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Unhappy with asthma specialist

Hi, my now 9 yr old daughter was having some trouble breathing, and said she felt like she was being stabbed with pins in the chest. I took her to the doctor, obviously, and was told he wanted to check her out for asthma, so he sent me to the practice asthma specialist, for a spirometry test.

We waited 6 weeks for the appointment, only for her to decide not to do the spirometry test, and instead she did a single peak flow test. She ""scored"" a 240, which is higher than the predicted score of 233 for her age and height etc. The specialist then declared, ""There's absolutely no sign of asthma, so we'll send you home with a peak flow meter and I'll organise a prescription for an inhaler.""

I was a quite shocked she would do this even though there was no sign of asthma. I asked, ""If it's not asthma, how do we go about looking into what else it could be?"" She said to go home and take the peak flow readings several times a day for two weeks, and to take the inhaler minimum 4 times a day for a month, then go back and see her. If it's not asthma, she will then refer me back to the doctor, who might want to refer us to a paediatrician.

I feel she's just made up her mind that it is asthma, despite there being no sign of it, and I'm upset that we waited 6 weeks for a peak flow meter reading to be taken. Why did we not get the spirometry test that the doc wanted done?

I'm also concerned that my daughter has been given medicine she most likely does not need. Is it dangerous to allow her to take the inhaler if no asthma is present?

And what if the actual problem gets worse in the meantime? My daughter goes very pale and gets dizzy during these ""episodes"" where she says breathing hurts - it's not that she can't breathe, it just hurts to do so, sharp pains, like she's being stabbed with lots of tiny little pins, she says. I'm concerend about it maybe being a heart issue, but how do I convince a doctor to look into that when it feels like they've made up their mind that asthma is the problem, despite the peak flow showing no evidence?

My daughter has just had an ""episode"" after running up and down the stairs, right now, so she has done her peak flow meter reading while I'm typing this out, and got a 260. Surely if it was asthma induced the reading would go down?

Can anyone advise me on any aspect of this? I' know I've got a lot of questions, and intend to head back to the doctor, but this week is hectic - I need to know if I need to cancel our plans and get her to the doc asap, or if it can wait 'til next week. I'm very anxious and concerned for her.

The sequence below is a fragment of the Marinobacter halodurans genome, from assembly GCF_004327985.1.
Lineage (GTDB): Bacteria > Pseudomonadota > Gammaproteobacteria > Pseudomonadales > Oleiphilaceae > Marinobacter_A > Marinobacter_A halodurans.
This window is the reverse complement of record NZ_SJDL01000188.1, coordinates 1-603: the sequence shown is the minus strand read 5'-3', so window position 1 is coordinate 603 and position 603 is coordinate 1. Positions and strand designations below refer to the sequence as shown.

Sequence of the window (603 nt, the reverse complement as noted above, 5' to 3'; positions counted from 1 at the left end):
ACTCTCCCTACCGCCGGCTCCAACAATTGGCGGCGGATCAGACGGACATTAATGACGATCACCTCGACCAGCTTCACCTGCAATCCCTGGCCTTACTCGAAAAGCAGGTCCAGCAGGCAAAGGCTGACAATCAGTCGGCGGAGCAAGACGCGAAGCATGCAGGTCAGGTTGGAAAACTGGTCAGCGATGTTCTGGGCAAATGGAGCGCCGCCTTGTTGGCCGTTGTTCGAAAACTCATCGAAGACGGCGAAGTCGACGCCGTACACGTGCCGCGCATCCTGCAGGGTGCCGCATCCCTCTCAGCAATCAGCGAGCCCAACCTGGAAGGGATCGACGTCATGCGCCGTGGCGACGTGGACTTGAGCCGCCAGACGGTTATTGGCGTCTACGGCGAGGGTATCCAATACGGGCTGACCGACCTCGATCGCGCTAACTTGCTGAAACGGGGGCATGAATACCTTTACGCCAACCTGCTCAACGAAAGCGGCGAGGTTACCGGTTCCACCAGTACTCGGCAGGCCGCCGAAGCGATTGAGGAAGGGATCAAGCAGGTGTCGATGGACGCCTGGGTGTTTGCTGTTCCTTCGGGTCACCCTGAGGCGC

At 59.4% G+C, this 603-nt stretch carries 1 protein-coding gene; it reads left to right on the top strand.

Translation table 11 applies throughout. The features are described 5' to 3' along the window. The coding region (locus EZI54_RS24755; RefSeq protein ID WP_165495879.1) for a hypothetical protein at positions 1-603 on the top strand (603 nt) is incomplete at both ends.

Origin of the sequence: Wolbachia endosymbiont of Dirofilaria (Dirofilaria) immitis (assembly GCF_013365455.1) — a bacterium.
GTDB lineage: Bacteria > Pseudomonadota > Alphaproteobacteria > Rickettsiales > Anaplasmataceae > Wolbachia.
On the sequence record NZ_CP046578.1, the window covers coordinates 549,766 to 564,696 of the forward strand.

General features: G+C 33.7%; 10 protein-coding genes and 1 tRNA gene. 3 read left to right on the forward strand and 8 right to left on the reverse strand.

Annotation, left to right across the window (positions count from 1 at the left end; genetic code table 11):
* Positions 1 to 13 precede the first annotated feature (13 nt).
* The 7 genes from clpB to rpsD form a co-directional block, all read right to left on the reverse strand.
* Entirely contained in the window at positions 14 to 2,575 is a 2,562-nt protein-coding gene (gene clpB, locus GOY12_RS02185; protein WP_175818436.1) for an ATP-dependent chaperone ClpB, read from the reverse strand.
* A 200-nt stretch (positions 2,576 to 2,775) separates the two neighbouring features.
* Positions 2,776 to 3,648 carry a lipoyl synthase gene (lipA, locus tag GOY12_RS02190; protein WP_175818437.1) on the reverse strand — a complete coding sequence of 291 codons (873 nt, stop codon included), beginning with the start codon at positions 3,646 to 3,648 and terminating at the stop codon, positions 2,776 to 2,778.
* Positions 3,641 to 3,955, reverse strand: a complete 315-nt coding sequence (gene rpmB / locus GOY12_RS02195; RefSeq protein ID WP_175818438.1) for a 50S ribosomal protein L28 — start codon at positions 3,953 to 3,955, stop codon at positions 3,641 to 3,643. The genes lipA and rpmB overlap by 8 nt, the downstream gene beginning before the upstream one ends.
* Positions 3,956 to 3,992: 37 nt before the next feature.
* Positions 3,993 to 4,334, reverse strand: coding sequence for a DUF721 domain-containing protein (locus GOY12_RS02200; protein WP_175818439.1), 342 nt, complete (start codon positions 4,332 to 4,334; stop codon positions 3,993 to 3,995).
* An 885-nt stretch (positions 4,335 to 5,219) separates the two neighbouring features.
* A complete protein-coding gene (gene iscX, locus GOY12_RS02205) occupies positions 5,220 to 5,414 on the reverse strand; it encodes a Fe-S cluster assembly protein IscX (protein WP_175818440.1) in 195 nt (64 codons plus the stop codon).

1 Reply

It is silly to do a single peak flow reading and then make any decisions about an asthma diagnosis. A one off peak flow reading tells us almost nothing. Peak flows are useful when used over a period of time, and are considered as a % of personal pest, NOT predicted. My personal best is 600, so I am struggling anywhere below 450, and in trouble below 300. Spirometry isn't even that acurate, but a proper spiro with reversibility is much better. I suspect the doctor didnt order the sprio correctly, it sounds like a resp refferal, and then the resp cons would have to order the spiro seperately if they decide it is needed. A good recording of peak flows over time esp when symptomatic or not (and first thing in the morning can be a low point, and early afternoon a high point). It's even more odd that she's been given asthma medicaiton without any evidence of asthma (apparently)! Which inhaler? Most are relatively harmless, used for short periods and under the guidance of a specialist so I wouldn't be hugely conerned in the short term about her using them.

I dont know what it might be. Pins and needles type sensations can be common in panic attacks (to do with low co2 i believe), but also you can get pins and needles with nerve problems, I have never heard of it being a cardiac symptom but it may well be. Is her breathing completely 'easy' and can she take a full breath, its just unpleasant to do so, or is the pain so intense its impossible to take a full breath? How often do the episodes occur? are they only after exercise, or can they happen at rest? Randomly or triggered by anything? Is there any family history of anything? I can't make a diagnosis but those are the kinds of things to discuss with her doctor. Maybe a symptom diary (along with peak flows and anything that makes it worse or better) might be helpful to take along! Book a double appt to explain your concerns. I am not a doctor but to me personally I have never heard of that as an asthma symptom, and kind of find it hard to believe that a respiratory condition would cause those sensations - but maybe its just a rare symptom, or a condition I dont know. Lungs, as far as I recall, dont have nerve endings, which means any'lung pain' is likely to be reffered from elsewhere.

when you see her in a month it'll be a good time to raise these concerns. If she's really struggling then go to hospital, there is no hard and fast rule as to when to go, but mums instincts tend to be pretty good! Some mayor respiratory things to watch for are blue tints to lips or fingernails, unable to talk in sentences, intercostal recessions or tracheal tug (i believe there are good videos of this on youtube) but its basically a sign kids are working hard to breathe. Then any symptoms that are severly affecting her ability to breathe, any palpitations etc are all gonna be red flag signs Its very difficult to have a clear idea of whnen to go in when there isnt a confirmed diagnosis!

wish I could be of more help!

hope things are better soon!


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